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Lorenzo oil

Lorenzo's Oil


We cannot suggest a dosage, as leukodystrophies are serious diseases that require the intervention of a competent neurologist and preferably close monitoring by various health professionals, including a nutritionist.



lorenzo oil, which consists of ereutic and oleic acids, extracted from rapeseed and olive respectively, is a monounsaturated oil that inhibits production by the body of very long chain saturated fatty acids. This oil is given to people with leukodystrophy, in the hope of preventing or delaying the neurological deterioration that inevitably accompanies diseases in this group.

About leukodystrophies


Leukodystrophies refer to a group of orphan genetic diseases of the central nervous system. They affect the myelin which makes up the white matter of the brain and spinal cord. Myelin is a sheath that envelops the nerve fiber and allows the proper transmission of nerve messages.


Adrenoleukodystrophy, which mainly strikes young boys (usually around 4 years old) 10 years), causes the deterioration and loss of myelin, which causes loss of vision, hearing and swallowing reflex, deterioration of learning and speech abilities, motor disorders, fatigue, vomiting, autonomic seizures, dysfunction of the adrenal glands, increased skin pigmentation, dementia and death. Adrenomyeloneuropathy is a form of the same disease that strikes adults (usually around 21 to 35 years old) and progresses less rapidly.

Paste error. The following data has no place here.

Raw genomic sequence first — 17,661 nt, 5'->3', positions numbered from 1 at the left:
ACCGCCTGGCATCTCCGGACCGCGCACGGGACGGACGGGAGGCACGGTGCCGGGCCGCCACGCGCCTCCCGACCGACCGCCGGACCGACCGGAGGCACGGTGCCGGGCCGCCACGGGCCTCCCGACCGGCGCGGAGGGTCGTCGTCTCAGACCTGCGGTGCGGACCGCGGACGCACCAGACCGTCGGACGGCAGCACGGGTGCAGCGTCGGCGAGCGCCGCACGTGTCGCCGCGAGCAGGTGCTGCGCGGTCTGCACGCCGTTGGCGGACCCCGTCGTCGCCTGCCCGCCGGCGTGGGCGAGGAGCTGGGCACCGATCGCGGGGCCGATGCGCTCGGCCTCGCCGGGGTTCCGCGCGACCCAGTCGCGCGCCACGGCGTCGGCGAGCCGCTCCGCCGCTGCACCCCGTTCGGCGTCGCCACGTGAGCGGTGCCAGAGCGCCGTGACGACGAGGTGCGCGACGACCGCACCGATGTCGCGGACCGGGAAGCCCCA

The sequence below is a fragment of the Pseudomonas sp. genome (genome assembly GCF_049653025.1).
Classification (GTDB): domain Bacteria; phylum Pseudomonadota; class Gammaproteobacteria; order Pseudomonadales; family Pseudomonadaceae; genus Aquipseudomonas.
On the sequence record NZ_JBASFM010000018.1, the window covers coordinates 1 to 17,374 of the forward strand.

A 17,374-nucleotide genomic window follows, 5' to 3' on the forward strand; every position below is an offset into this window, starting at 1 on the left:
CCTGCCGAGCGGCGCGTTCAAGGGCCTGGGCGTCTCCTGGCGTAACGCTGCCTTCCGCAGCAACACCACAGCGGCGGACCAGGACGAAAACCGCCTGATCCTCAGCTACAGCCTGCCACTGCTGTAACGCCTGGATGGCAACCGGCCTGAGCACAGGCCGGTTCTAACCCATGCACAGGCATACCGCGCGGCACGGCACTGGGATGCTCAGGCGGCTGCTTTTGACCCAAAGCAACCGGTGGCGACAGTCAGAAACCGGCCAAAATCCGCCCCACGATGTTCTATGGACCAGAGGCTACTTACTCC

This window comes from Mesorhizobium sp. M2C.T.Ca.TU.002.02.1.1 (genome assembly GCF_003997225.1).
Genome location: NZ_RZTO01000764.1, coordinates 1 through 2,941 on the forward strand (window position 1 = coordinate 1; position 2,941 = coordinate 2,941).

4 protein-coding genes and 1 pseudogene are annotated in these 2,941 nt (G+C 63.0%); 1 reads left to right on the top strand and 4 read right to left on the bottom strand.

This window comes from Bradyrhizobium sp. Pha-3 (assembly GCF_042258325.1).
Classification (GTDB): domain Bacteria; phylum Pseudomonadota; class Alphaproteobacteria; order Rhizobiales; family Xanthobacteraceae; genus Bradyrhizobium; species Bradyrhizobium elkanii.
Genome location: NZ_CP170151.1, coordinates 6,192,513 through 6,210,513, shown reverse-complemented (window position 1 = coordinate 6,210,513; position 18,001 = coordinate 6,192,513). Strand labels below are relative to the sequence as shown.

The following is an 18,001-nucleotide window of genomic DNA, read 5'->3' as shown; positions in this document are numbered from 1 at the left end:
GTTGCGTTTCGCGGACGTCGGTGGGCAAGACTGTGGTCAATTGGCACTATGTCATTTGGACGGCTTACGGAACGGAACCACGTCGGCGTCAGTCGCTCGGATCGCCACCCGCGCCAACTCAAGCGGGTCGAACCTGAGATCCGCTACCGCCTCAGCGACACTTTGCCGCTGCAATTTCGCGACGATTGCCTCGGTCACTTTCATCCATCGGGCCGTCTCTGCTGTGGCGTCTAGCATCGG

All leukodystrophies are associated with congenital dysfunction of lipid metabolism. These rare congenital diseases lead to an accumulation in the body of very long-chain saturated fatty acids (more than 22 carbon atoms in a molecule), which causes neurological disorders.



Lorenzo Oil was developed by Augusto and Michaela Odone in 1987 in hopes of treating their young son Lorenzo, who has adrenoleukodystrophy. Faced with the inevitable neurological deterioration of their child, the parents, who had no scientific training, embarked on an intensive study of this disease. They went so far as to organize an international scientific symposium on the subject and worked in collaboration with a world specialist in this disease, Dr. Hugo Moser, of the John F. Kennedy Institute for Handicapped Children, in Baltimore.< /span>